Roman art includes sculpture, painting, architecture, and mosaic work, as well as luxury glass objects, gem engraving, metal-work, and ivory carvings. Roman artists were very creative, and often borrowed artistic styles from several cultures, including Greek, Etruscan, native Italic, and Egyptian.
Sculpture and figure painting were considered the highest forms of art by the Romans, but unfortunately, while a great deal of sculpture has survived to the present, very few paintings have survived. The best known and most important paintings to have survived are the wall paintings from Pompeii, Herculaneum and other nearby sites. These paintings show how wealthy residents of a seaside resort decorated their villas in the period preceding the eruption of Mount Vesuvius in 79 CE, which decimated these areas. A large number of paintings from 3rd century CE Roman Catacombs, parts of painted rooms from Rome and elsewhere, and Fayum mummy portraits from Roman Egypt have also survived (prior to 200 CE, the themes of Catacomb paintings were pagan in nature, but after that, Christian themes were mixed in with the pagan themes).
Roman painters used a variety of themes, including portraits, mythological subjects, animals, still life, and scenes from everyday life. During the Hellenistic period, scenes of the countryside were common. These scenes included rural mountainous landscapes, shepherds with their herds, country houses, and rustic temples. Also, erotic scenes were quite common.
Roman sculpture borrowed heavily from both the Greeks and the Etruscans. As a result of the Roman conquests of Greek territory, many Greek sculptors were enslaved by the Romans and it was reported that, by the 2nd century BC, the majority of the sculptors working in Rome were Greek. Because of the vast numbers of Greek statues that were imported into Rome, and the large number of Greek sculptors working there (and presumably using their Greek training and experience in producing their works), it has been very difficult to identify which of the surviving sculptures were of Greek design and which were of uniquely Roman design (even Roman temples were often decorated with re-used Greek statues).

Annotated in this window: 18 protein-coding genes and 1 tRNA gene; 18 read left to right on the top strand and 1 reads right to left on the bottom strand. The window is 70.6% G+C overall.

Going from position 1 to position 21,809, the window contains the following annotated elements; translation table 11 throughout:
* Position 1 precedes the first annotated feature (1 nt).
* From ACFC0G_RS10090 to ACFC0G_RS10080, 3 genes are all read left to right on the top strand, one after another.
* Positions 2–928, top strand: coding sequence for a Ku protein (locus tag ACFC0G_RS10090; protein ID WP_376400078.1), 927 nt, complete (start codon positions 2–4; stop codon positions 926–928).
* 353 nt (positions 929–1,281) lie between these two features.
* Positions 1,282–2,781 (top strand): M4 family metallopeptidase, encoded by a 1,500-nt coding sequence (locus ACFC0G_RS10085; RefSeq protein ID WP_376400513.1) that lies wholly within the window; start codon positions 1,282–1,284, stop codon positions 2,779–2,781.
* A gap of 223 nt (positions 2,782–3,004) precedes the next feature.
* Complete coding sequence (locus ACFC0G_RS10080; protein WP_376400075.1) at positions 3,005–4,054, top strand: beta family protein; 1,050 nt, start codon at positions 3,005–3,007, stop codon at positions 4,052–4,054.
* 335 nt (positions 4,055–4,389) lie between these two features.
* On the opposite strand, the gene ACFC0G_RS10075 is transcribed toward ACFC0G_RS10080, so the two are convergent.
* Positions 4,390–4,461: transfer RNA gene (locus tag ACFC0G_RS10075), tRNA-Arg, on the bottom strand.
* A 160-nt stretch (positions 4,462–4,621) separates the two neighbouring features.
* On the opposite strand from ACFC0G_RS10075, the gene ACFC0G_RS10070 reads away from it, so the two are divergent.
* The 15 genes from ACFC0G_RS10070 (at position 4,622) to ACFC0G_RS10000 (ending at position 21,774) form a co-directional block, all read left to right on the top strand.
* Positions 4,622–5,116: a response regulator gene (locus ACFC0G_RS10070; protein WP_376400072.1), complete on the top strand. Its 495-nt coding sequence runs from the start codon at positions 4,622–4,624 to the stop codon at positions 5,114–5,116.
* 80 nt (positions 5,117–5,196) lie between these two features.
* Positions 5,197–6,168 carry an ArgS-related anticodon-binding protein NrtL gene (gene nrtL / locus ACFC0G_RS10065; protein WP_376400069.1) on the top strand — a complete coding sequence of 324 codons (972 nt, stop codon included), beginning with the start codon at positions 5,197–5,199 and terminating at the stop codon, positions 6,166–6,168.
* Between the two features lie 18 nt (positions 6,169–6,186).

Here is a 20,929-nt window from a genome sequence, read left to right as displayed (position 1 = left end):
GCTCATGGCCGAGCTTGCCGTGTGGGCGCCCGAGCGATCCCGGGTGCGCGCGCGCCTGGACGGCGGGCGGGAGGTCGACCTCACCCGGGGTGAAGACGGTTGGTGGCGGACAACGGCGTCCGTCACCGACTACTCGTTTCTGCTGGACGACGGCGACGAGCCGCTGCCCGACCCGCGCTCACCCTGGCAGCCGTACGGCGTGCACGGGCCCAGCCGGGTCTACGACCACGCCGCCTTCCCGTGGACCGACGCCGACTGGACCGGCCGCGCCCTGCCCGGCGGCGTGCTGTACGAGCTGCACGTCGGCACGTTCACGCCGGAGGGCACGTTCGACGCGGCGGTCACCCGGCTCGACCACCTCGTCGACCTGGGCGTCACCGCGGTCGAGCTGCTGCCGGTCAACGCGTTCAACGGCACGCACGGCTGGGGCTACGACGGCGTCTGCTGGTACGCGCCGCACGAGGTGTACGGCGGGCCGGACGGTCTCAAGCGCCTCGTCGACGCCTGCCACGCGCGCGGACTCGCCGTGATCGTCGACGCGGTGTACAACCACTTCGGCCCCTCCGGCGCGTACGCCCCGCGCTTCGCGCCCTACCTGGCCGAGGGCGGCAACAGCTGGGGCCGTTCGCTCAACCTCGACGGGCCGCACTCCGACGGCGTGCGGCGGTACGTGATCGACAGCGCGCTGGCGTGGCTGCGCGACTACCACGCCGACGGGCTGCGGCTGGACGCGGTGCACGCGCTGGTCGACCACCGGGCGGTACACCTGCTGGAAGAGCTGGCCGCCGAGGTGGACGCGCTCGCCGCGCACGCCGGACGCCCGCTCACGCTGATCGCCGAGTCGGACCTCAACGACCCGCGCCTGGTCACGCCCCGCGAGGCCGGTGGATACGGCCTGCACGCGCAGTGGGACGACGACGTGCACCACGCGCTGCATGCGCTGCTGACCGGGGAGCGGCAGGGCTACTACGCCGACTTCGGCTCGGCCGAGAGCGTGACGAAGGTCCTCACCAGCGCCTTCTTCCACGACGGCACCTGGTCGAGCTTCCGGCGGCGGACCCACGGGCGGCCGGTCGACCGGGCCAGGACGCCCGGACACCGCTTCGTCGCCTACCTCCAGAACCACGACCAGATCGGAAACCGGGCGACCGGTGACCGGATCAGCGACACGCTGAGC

The Romans did not attempt to compete with the magnificent free-standing Greek statuary. Instead, they produced historical works in relief. The most famous works of this type are the great Roman triumphal columns, which were made with continuous narrative reliefs winding around them (the columns commemorating Trajan and Marcus Aurelius still survive in Rome).
All forms of luxury small sculpture (often of extremely high quality) were very popular, as well as molded relief decoration of pottery vessels and small figurines.
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